[Rabbi Dr.] Walter S. Wurzburger, God Is Proof Enough, NY: Devorah, 2000.
Review by Avi Woolf
I wish I had met Rabbi Dr. Wurzburger. From what I have read, he was not only a prominent intellectual, but also a real mentsch. If his writings are any indication, he was also a truly modest person, who did his work lishma. His works have the mark of a man more interested in making solid points rather than catchy headlines. He seemed more intent on presenting reality in all its complexity rather than making strident statements that are full of the empty bombast of the demagogue. Most importantly, he took pains to write clearly, in a way that a normal person can understand, and not in the indecipherable gobbledygook so common in academia nowadays.
Nowhere are these attributes more evident than in the book under review. A brief, well-written excursion on the question of faith, it is less than 200 pages long. It makes use of sources, both Jewish and non-Jewish, Orthodox and non-Orthodox, in a tapestry that is practically seamless. I would heartily recommend this book to anyone interested in the subject of faith. However, for me, this book’s primary contribution is that it takes the popular understanding of issues of machshava and stands it on its head.
What do I mean by that?
Well, a big part of why a lot of committed Orthodox Jews avoid machshava questions and study is that it’s perceived as a sterile field with only negative results. They see it as an area of inquiry with lots of good questions but few, if any, good answers. It is a field where one’s faith can only suffer body blows of doubt, suffering and scarred psyche. And all for what? At most, they would argue, you would end up right back at the starting point of belief you were given as a kid. Except while other people grow in their devotion, you, the questioner, remain paralyzed, racked with doubt and afraid of your own intellect. In short, there is nothing but pain and no pleasure to be found in machshava.
Nowhere is this more evident in the question of God’s existence. As Wurzburger cogently points out, the question of God’s existence is not an issue that can be decided rationally. For every “proof” or “argument” that can be made in favor of God, there are powerful counter-arguments. To quote the book (p. 24):
There is no irrefutable evidence of the existence of God which could convince radical empiricists, who a priori rule out the possibility of supernatural intervention. Even if it were possible to produce video tapes of the Sinaitic Revelation, they would still say “let us find the natural causes of this extraordinary and puzzling event.” Any recourse to supernatural causes would be categorically rejected by them.
Thus, the attempt to “prove” God can, at best, result in a “teiku” (a complete stalemate). This is hardly a basis for which one can adhere to Torah and Mitzvot. So goes the common argument.
A Reversal of Priorities
What R. Wurzburger argues in this book is that everyone has it backwards. Belief in God is the starting point, not the end point, of machshava. While it is important to examine belief, this is an intensely personal endeavor, where the person maust ask him/herself what they believe – do I believe that the world is entirely natural or are there supernatural elements? Do I believe the world is created or that it developed free of any outside intervention?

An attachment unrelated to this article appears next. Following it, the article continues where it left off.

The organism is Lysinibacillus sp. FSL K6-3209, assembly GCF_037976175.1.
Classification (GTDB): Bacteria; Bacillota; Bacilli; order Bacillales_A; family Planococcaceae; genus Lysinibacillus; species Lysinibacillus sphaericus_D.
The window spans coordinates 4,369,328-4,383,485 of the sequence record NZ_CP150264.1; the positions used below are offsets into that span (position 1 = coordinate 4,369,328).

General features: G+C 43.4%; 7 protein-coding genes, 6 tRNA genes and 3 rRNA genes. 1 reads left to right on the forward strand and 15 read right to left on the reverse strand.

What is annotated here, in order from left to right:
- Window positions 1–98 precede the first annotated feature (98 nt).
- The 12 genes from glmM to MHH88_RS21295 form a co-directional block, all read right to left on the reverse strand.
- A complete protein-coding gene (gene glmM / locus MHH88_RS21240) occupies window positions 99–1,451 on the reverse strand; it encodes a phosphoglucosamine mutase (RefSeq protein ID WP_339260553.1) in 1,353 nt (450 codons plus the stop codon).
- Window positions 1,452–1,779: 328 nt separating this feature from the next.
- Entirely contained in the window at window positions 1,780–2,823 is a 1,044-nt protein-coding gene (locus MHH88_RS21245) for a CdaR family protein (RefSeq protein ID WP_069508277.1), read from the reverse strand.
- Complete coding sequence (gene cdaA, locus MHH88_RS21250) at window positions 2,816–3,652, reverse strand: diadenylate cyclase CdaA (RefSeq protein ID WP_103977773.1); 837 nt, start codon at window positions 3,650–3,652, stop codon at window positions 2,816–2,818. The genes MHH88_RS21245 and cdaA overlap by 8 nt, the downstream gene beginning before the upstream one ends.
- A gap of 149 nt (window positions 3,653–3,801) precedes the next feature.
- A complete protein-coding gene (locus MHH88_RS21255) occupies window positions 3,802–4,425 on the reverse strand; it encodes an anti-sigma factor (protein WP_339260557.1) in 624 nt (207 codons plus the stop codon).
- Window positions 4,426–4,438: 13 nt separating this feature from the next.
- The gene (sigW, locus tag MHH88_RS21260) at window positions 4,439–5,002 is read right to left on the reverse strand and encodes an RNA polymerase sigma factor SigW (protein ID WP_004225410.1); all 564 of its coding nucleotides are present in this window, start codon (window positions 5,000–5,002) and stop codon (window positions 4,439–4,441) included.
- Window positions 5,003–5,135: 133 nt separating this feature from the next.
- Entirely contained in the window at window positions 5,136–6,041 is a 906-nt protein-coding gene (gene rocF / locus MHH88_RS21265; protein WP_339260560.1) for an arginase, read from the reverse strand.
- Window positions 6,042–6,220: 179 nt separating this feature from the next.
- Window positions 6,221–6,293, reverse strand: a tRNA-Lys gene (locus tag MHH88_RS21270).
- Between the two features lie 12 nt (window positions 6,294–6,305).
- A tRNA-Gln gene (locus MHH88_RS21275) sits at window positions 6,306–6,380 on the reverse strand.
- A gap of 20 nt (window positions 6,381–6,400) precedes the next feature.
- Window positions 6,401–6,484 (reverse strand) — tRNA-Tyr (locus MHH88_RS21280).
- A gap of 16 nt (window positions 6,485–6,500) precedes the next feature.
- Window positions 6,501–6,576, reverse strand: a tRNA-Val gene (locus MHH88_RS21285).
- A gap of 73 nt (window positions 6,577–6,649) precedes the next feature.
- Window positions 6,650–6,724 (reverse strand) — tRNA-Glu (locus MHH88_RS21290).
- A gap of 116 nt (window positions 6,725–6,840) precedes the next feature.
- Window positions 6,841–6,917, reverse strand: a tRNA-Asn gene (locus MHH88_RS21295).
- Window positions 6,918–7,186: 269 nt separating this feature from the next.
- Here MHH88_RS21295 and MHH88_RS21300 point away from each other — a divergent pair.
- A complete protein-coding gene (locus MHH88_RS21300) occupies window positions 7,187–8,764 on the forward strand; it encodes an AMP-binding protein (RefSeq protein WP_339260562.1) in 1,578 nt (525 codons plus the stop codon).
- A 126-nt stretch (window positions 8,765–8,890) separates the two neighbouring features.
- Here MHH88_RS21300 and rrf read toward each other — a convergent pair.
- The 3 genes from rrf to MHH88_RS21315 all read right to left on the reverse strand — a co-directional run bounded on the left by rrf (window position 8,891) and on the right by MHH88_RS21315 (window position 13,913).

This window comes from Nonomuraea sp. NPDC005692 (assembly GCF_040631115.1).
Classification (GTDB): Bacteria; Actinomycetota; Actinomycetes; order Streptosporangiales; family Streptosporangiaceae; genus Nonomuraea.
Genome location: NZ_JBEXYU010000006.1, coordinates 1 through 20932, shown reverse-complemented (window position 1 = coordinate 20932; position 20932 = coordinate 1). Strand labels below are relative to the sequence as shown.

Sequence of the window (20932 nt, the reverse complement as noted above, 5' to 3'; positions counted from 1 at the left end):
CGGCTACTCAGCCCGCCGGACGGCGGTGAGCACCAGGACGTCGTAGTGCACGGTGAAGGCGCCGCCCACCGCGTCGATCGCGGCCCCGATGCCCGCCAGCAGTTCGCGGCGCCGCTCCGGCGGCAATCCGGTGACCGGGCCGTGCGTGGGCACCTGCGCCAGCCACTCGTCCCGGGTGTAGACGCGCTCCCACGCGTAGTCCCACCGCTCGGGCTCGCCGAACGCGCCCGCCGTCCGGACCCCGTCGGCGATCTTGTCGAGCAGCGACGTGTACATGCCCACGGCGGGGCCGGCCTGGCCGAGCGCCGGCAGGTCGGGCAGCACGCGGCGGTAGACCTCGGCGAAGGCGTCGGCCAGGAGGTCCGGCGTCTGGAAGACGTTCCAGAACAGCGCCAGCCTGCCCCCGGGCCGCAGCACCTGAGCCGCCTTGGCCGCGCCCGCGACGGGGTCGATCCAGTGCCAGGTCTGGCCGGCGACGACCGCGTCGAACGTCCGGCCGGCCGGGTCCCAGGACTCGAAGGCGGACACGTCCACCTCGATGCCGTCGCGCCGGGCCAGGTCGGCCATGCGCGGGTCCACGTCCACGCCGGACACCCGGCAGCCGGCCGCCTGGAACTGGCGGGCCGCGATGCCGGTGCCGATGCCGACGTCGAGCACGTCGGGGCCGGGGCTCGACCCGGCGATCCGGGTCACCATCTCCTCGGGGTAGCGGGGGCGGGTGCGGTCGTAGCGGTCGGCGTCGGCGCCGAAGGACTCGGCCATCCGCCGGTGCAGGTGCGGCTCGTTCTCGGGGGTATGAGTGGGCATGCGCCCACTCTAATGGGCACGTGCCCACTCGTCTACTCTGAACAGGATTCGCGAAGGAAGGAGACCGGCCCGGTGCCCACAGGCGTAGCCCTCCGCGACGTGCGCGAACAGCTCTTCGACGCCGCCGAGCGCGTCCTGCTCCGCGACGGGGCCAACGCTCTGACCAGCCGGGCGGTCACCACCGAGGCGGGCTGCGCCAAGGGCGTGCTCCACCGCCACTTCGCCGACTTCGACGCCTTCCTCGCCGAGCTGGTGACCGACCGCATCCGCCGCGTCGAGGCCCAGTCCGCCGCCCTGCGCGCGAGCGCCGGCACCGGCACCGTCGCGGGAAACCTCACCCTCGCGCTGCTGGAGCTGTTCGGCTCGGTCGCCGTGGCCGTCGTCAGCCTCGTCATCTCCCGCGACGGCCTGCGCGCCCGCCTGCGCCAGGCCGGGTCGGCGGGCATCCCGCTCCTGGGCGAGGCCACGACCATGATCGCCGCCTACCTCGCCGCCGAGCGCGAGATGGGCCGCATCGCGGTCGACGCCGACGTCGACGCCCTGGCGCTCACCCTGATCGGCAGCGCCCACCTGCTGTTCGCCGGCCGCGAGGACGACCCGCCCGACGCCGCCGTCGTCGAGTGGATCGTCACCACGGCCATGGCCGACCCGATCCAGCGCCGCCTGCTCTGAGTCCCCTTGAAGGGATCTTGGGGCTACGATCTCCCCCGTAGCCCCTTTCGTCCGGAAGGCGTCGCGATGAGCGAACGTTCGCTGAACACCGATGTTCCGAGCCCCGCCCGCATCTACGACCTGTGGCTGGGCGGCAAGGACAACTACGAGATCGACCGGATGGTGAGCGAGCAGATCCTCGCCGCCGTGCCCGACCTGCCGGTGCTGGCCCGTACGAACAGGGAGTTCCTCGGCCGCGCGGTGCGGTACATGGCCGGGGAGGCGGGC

R. Dr. Wurzburger does speak of how one can explore this issue, such as the development of devekut, openness to dialogue (moving from the “atomic self” to the “dialogic self”), &c. But ultimately, all of this rests on the individual’s existential choice as to what system to adhere to, what ideas to accept.
This is the “starting point” – the belief in God. Machshava, according to R. Dr. Wurzburger is the end point, or more correctly, the never-ending path to development of faith. All the methods (“proofs”) which are often used to create faith become by R. Wurzburger ways to reinforce and refine faith. Concepts of dvekut, eved hashem &c are ways of leaving the station on the way to become closer to the God whose existence you take as a given. Thus does R. Wurzburger demonstrate convincingly that there is much religious pleasure to be gained in machshava, and the pain is well worth it for the path to devekut.
If that was all the book accomplished, it would be sufficient. However, R. Dr. Wurzburger goes further, writing a series of “signpost” chapters which discuss different ways to understand and explore different facets of Jewish faith, including messianism, theodicy, family and the tension between competing values (individualism vs. collectivism, universalism vs. particularism &c). In many of them, he adheres to his attitude of maintaining a careful balance between values, rather than becoming too strident for any particular one.
The tenor emanating from the book is one of a patient and mature teacher giving sage advice to the student, and I enjoyed every minute of it. Some will probably complain, rightly, that the book is a little too brief, and that the signposts should have been lengthened. This, however, does not detract from the ultimate importance of this book.
Faith, for R. Wurzburger, is not a clear-cut move from Point A (agnosticism) to point B (faith), but a fascinating, complicated journey across many vistas. Getting to the starting point is hard, but the rest of the way has much to offer, and can expose the journeyman to an experience of faith and God that no “proof” or closeted existence can provide.
It is a message many of us would be advised to heed.